12 points, SCA Band 3, 0.250 EFTSL
Undergraduate - Unit
Refer to the specific census and withdrawal dates for the semester(s) in which this unit is offered.
Medicine, Nursing and Health Sciences
Assoc. Professor Elizabeth Davis
Associate Professor Basia Diug
Dr Bradley Broughton
- Second semester 2018 (On-campus)
BMS1011, BMS1021, BMS1031, BMS1042, BMS1052, BMS1062, BMS2011, BMS2021, BMS2031, BMS2042, BMS2052, BMS2062.
Must be enrolled in one of the following:
- Bachelor of Biomedical Science (including double degree programs)
- Bachelor of Biomedical Science (Scholar Program)
- Bachelor of Biomedical Science Advanced with Honours
This unit will have a combined approach and examine the biomedical and epidemiological impacts of human disease on society. It will concentrate on the pathobiological and biomedical basis of prevalent human disease processes. Relevant areas examined in this unit may change from year to year but will generally include immune and inflammatory diseases, (e.g. inflammatory renal and joint disease); cancer biology (focussing on mechanisms of tumour spread); cardiovascular biology, (coronary heart disease/cerebrovascular disease); diabetes, obesity and neurological diseases. Disease pathogenesis, including lessons gained from cell/molecular biology and disease models will be the major focus. Concurrently, the epidemiological/clinical features of each disease, current treatments, challenges and future treatment prospects, including clinical trials will be covered highlighting the importance of an evidence-based approach to health care. This will discuss the complexities behind treatment based decision making by reviewing the evidence- base and understanding the criteria for deciding on what is best evidence. This unit will consider the biomedical basis and epidemiology in the context of the Australian health care system, including the Pharmaceutical Benefits Scheme (PBS), health policy and service delivery systems, putting illness and health in the context of social, cultural and behavioural systems.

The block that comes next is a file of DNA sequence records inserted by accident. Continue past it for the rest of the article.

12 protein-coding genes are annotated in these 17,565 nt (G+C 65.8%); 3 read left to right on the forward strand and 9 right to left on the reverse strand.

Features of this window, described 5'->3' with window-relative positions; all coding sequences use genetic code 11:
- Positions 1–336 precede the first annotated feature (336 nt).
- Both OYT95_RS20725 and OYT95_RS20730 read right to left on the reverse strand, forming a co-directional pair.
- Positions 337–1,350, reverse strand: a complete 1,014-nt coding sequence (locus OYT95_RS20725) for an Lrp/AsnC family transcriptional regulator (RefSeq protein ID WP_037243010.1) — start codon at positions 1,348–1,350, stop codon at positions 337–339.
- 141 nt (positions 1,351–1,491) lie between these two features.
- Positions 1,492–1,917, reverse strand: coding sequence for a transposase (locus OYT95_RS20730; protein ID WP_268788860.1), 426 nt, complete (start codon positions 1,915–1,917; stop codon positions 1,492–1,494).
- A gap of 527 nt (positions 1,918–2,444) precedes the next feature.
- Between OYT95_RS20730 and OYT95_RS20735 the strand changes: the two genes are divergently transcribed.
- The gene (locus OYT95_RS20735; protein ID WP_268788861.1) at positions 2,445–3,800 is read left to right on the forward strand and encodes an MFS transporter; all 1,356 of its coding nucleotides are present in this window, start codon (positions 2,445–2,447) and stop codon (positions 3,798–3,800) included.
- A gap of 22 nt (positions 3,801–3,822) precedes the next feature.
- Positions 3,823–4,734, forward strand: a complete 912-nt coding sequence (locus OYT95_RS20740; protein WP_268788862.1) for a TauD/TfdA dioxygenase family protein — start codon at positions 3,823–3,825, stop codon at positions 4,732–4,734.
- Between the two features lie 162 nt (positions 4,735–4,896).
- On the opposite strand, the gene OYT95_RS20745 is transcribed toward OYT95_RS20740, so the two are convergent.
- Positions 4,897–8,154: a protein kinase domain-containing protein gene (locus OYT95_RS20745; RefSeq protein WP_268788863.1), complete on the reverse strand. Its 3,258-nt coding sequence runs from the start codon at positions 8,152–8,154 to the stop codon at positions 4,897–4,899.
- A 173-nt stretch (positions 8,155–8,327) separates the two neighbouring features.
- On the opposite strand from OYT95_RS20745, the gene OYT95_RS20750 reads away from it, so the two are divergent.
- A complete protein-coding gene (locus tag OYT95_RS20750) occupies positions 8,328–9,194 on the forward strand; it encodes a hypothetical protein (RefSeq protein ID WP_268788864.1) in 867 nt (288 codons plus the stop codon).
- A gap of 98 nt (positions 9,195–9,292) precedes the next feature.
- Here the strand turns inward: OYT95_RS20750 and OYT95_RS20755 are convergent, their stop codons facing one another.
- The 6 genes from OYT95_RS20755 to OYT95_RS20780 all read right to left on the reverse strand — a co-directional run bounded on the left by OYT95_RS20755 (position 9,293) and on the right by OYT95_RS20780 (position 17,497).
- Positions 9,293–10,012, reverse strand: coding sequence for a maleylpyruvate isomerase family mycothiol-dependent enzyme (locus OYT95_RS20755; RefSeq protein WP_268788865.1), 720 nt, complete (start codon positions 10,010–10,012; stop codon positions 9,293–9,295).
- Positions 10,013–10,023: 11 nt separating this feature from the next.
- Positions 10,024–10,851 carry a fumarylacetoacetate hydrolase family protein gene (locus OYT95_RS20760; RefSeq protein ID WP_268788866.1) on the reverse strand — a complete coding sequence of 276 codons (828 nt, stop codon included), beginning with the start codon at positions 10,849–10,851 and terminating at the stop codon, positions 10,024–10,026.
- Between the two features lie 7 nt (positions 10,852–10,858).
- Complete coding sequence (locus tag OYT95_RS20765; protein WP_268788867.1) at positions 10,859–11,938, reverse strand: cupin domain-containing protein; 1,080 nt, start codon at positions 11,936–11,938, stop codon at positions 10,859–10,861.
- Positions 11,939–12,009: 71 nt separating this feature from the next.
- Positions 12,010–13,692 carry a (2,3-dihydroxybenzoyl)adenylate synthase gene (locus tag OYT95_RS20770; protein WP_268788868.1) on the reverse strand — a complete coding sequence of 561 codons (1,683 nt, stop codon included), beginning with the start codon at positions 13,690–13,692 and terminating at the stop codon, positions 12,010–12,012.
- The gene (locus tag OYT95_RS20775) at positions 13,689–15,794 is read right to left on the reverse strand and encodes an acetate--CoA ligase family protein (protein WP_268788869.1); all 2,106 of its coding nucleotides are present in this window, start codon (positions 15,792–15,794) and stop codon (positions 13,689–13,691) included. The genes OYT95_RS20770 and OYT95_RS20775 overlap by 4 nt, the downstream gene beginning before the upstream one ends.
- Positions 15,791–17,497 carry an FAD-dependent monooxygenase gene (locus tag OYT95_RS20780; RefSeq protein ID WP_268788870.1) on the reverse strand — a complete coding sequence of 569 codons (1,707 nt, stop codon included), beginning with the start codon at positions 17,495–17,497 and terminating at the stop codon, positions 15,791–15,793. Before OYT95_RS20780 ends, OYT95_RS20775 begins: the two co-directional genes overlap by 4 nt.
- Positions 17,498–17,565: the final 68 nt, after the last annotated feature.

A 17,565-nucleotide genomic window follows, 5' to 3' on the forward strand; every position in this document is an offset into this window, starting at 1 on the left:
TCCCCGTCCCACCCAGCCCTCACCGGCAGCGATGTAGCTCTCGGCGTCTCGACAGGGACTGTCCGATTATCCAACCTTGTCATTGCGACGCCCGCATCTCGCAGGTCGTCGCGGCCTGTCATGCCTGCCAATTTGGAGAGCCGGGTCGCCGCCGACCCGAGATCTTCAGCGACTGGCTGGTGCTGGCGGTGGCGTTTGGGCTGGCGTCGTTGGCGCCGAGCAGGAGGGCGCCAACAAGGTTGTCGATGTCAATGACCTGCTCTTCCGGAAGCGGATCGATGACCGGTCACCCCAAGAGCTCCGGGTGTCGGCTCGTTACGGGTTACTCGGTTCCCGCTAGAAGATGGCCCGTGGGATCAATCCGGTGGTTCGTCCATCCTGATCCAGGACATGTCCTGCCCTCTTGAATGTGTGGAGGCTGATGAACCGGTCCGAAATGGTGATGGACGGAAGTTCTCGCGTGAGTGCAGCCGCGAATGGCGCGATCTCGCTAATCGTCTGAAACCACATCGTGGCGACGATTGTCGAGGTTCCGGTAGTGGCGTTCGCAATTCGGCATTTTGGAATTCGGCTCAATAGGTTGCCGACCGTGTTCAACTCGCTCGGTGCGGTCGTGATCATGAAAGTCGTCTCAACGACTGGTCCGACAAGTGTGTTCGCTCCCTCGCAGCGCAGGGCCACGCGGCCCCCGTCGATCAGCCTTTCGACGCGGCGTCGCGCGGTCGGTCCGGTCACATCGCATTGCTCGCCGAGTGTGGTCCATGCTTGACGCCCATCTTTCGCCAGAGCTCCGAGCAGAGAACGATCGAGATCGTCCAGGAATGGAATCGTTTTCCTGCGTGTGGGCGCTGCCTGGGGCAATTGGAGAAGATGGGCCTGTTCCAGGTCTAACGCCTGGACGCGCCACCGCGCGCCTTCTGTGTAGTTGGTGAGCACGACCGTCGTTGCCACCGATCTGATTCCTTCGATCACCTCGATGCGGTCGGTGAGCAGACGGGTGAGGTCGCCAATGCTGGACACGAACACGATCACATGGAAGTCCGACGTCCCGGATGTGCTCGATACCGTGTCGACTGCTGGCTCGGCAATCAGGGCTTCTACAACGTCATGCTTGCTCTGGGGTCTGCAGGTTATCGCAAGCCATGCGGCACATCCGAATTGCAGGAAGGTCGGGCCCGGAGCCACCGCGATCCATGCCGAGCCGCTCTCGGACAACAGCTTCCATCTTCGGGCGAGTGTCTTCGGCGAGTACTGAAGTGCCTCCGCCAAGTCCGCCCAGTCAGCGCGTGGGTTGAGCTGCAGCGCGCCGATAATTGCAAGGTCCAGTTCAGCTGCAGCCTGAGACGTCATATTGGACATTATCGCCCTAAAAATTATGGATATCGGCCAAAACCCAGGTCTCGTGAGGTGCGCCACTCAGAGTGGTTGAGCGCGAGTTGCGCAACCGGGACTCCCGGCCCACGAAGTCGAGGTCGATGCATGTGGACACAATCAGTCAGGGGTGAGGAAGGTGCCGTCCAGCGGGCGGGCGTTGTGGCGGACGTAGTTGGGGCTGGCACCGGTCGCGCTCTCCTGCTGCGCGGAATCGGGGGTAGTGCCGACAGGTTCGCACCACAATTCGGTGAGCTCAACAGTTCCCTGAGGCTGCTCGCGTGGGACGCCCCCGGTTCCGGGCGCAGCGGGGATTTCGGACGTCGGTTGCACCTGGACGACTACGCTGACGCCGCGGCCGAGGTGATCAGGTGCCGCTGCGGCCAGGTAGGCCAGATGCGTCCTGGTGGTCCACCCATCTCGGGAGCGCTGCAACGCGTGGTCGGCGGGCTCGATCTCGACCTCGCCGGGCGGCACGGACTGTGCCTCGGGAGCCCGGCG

Upon successful completion of this unit, students should be able to:
- Integrate and apply their knowledge from previous core units in the study of specific human diseases;
- Describe and distinguish between the pathobiological processes related to disease;
- Recognise and cite evidence for how biomedical research, including cell biology, animal models of disease and human studies are important in defining the pathogenesis of disease and the optimal treatment of disease in a public health context;
- Demonstrate sophisticated interpretation and application of epidemiological methods and principles and discuss critically and cite evidence for the impact of disease on the individual and society;
- Identify and evaluate the contribution of the epidemiological studies involved in prevention, diagnosis and treatment of specific diseases and justify your reasoning;
- Critically assess the epidemiological quality of research in a range of studies outlining the basis of your methodological approach and criteria for determining the quality of the research;
- Synthesise and critically analyse medical literature to discover future challenges in disease pathogenesis and treatment;
- Further develop research skills including collaborative team work, clear communication and interpersonal skills as well as critical thinking and writing skills.
- Written exam (3 hours) (45%) (Hurdle)
- In-semester activities (Online quiz) (10%)
- Small group activities (Tutorial based activities) (15%)
- Systematic review (Oral and written presentation) (4,000 words) (30%)
4 hours per week (lectures) plus 4 hours per week for small group work. There is a total of 8 hours per week in contact time and 16 hours of private study.
See also Unit timetable information